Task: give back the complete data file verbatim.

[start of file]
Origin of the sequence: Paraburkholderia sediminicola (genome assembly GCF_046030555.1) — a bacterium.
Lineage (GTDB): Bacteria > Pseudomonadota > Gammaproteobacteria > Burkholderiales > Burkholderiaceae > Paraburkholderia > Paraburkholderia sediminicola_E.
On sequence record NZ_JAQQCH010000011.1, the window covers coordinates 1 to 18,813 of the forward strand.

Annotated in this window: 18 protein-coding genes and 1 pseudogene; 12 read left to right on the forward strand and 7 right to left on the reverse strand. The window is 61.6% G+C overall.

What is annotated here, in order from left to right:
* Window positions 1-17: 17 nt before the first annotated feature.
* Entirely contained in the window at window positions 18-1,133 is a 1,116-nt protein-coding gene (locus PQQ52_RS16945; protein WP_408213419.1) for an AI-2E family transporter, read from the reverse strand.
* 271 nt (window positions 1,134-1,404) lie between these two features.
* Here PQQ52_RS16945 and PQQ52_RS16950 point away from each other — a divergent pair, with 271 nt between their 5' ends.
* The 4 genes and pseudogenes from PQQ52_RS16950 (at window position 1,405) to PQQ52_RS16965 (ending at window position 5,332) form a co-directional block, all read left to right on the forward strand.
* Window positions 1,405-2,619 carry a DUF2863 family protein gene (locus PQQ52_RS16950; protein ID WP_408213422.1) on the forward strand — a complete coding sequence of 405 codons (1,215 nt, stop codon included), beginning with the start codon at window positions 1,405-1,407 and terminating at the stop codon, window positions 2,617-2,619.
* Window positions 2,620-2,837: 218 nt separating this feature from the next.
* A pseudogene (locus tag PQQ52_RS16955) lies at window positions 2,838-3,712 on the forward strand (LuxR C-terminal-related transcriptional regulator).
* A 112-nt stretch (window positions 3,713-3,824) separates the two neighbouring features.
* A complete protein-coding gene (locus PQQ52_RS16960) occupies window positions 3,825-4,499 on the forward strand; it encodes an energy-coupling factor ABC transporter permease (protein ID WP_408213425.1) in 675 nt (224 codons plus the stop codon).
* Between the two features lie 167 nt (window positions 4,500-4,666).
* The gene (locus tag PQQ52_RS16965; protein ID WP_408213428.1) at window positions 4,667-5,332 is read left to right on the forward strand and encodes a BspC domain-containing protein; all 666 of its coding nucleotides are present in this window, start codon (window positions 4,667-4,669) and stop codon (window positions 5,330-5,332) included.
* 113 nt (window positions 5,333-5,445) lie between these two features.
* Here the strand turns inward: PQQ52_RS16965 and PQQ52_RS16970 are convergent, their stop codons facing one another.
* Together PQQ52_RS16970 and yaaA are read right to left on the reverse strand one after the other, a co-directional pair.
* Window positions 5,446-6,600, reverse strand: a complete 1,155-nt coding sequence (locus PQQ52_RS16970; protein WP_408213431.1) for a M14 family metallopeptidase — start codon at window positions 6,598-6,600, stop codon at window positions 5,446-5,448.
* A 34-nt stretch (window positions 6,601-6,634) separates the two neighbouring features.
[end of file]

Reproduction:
Origin of the sequence: Paraburkholderia sediminicola (genome assembly GCF_046030555.1) — a bacterium.
Lineage (GTDB): Bacteria > Pseudomonadota > Gammaproteobacteria > Burkholderiales > Burkholderiaceae > Paraburkholderia > Paraburkholderia sediminicola_E.
On sequence record NZ_JAQQCH010000011.1, the window covers coordinates 1 to 18,813 of the forward strand.

Annotated in this window: 18 protein-coding genes and 1 pseudogene; 12 read left to right on the forward strand and 7 right to left on the reverse strand. The window is 61.6% G+C overall.

What is annotated here, in order from left to right:
* Window positions 1-17: 17 nt before the first annotated feature.
* Entirely contained in the window at window positions 18-1,133 is a 1,116-nt protein-coding gene (locus PQQ52_RS16945; protein WP_408213419.1) for an AI-2E family transporter, read from the reverse strand.
* 271 nt (window positions 1,134-1,404) lie between these two features.
* Here PQQ52_RS16945 and PQQ52_RS16950 point away from each other — a divergent pair, with 271 nt between their 5' ends.
* The 4 genes and pseudogenes from PQQ52_RS16950 (at window position 1,405) to PQQ52_RS16965 (ending at window position 5,332) form a co-directional block, all read left to right on the forward strand.
* Window positions 1,405-2,619 carry a DUF2863 family protein gene (locus PQQ52_RS16950; protein ID WP_408213422.1) on the forward strand — a complete coding sequence of 405 codons (1,215 nt, stop codon included), beginning with the start codon at window positions 1,405-1,407 and terminating at the stop codon, window positions 2,617-2,619.
* Window positions 2,620-2,837: 218 nt separating this feature from the next.
* A pseudogene (locus tag PQQ52_RS16955) lies at window positions 2,838-3,712 on the forward strand (LuxR C-terminal-related transcriptional regulator).
* A 112-nt stretch (window positions 3,713-3,824) separates the two neighbouring features.
* A complete protein-coding gene (locus PQQ52_RS16960) occupies window positions 3,825-4,499 on the forward strand; it encodes an energy-coupling factor ABC transporter permease (protein ID WP_408213425.1) in 675 nt (224 codons plus the stop codon).
* Between the two features lie 167 nt (window positions 4,500-4,666).
* The gene (locus tag PQQ52_RS16965; protein ID WP_408213428.1) at window positions 4,667-5,332 is read left to right on the forward strand and encodes a BspC domain-containing protein; all 666 of its coding nucleotides are present in this window, start codon (window positions 4,667-4,669) and stop codon (window positions 5,330-5,332) included.
* 113 nt (window positions 5,333-5,445) lie between these two features.
* Here the strand turns inward: PQQ52_RS16965 and PQQ52_RS16970 are convergent, their stop codons facing one another.
* Together PQQ52_RS16970 and yaaA are read right to left on the reverse strand one after the other, a co-directional pair.
* Window positions 5,446-6,600, reverse strand: a complete 1,155-nt coding sequence (locus PQQ52_RS16970; protein WP_408213431.1) for a M14 family metallopeptidase — start codon at window positions 6,598-6,600, stop codon at window positions 5,446-5,448.
* A 34-nt stretch (window positions 6,601-6,634) separates the two neighbouring features.